‘This isn’t Portland or San Francisco’: Waco drug dealer sentenced to 36 years in prison
Story by Tommy Witherspoon
WACO, Texas (KWTX) – A Waco parolee who authorities say was working his way up to becoming an upper mid-level drug dealer was sentenced to 36 years in prison Monday.
Kamari Kenyatti Harp, 38, a three-time convicted felon, was set to stand trial Monday in Waco’s 54th State District Court before he decided to accept a plea offer from prosecutors.
Harp pleaded guilty to a superseding indictment charging him as a habitual criminal with possession of eutylone, a stimulant classified as a designer drug.
The superseding indictment took the place of previous indictments that charged Harp as a habitual criminal with possession of cocaine with intent to deliver, possession of heroin with intent to deliver, and possession of methamphetamine with intent to deliver, all first-degree felonies punishable by a minimum of 25 years up to life in prison.
Harp also was indicted for aggravated assault, and assault family violence with a prior on allegations he held a knife to the throat of a woman he was dating in September 2022.
Harp currently is on parole on a 20-year sentence he received in 2016 for possession of cocaine, according to court records. He also has a felony conviction for possession of a firearm by a felon in 2013.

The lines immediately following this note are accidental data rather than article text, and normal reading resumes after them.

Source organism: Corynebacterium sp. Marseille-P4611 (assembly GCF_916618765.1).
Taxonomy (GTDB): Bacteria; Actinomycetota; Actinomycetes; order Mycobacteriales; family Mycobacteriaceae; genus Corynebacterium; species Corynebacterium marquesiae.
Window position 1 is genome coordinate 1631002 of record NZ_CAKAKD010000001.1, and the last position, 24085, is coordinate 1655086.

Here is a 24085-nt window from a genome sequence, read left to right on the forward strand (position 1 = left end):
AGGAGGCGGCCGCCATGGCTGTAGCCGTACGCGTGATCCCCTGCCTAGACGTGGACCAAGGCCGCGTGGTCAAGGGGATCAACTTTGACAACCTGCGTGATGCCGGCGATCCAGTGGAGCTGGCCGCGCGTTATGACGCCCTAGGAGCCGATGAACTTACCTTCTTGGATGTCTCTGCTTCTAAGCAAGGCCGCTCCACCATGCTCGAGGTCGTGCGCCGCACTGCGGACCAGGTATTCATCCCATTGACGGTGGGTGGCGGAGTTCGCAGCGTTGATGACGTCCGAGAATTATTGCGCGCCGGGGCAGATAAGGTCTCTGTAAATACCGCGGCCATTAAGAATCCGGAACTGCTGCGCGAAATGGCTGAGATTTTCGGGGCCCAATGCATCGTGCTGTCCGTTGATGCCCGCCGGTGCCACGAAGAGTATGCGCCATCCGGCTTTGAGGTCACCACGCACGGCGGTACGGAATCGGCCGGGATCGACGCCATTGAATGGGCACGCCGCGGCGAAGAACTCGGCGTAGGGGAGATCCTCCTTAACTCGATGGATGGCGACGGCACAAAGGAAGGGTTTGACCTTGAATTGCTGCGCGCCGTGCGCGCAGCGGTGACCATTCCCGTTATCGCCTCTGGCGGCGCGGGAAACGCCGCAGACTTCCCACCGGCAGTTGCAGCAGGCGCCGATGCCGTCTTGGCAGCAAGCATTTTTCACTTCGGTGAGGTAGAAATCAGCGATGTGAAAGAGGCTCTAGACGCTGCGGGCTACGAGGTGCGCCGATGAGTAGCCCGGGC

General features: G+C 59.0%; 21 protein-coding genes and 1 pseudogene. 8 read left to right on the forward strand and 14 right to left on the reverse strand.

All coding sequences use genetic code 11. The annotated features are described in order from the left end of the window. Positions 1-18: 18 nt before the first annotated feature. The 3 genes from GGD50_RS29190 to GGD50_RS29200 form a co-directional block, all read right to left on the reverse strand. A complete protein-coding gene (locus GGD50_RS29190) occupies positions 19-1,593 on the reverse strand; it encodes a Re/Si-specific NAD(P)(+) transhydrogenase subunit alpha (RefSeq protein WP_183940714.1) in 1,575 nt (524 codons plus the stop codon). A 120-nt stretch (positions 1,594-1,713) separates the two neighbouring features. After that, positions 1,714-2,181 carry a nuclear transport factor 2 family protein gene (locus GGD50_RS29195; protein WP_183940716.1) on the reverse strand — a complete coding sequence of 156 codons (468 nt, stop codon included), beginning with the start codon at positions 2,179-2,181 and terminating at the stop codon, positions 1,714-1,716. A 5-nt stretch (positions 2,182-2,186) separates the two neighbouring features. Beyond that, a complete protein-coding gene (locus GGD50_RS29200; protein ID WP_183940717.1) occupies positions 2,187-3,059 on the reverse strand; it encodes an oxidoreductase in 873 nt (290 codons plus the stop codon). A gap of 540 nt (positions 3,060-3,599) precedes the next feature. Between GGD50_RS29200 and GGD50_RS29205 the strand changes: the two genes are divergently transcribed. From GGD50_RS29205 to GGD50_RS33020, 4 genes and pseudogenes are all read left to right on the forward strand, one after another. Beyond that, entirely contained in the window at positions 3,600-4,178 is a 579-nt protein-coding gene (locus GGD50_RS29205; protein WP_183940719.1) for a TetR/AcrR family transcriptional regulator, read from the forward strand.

McLennan County District Attorney Josh Tetens said Waco is a safer place now that Harp will be in prison.
“Drug dealers will be punished harshly by our office,” Tetens said. “This isn’t Portland or San Francisco, and we’re committed to stopping those perpetuating violence through drugs.”
Prosecutors Duncan Widmann and Ralph Strother, a retired state district judge, were set Monday to try the case before Harp accepted the plea offer.
“While we came to court fully prepared to present this case to a jury, we are satisfied that we have reached an agreement that will send a message that drug dealers in our community can look forward to lengthy prison sentences,” Widmann said.
Court records also show that Harp has 12 misdemeanor convictions for a variety of offenses dating back to when he was a juvenile offender in 1999. He also has pending assault family violence with a prior, and aggravated assault cases that were dismissed as part of his plea agreement.
Harp’s attorney, Robert Callahan, said the case was difficult.
“Sometimes a zealous defense means standing alongside another person – whose life is quite different than our own – to help them make wise decisions in bad circumstances,” Callahan said. “This was a hard case. But we know Kamari made the best decision possible with the evidence at hand.”
Harp will be given credit for the 227 days he spent in the McLennan County Jail. He must serve a quarter of his 36-year sentence before he can seek parole.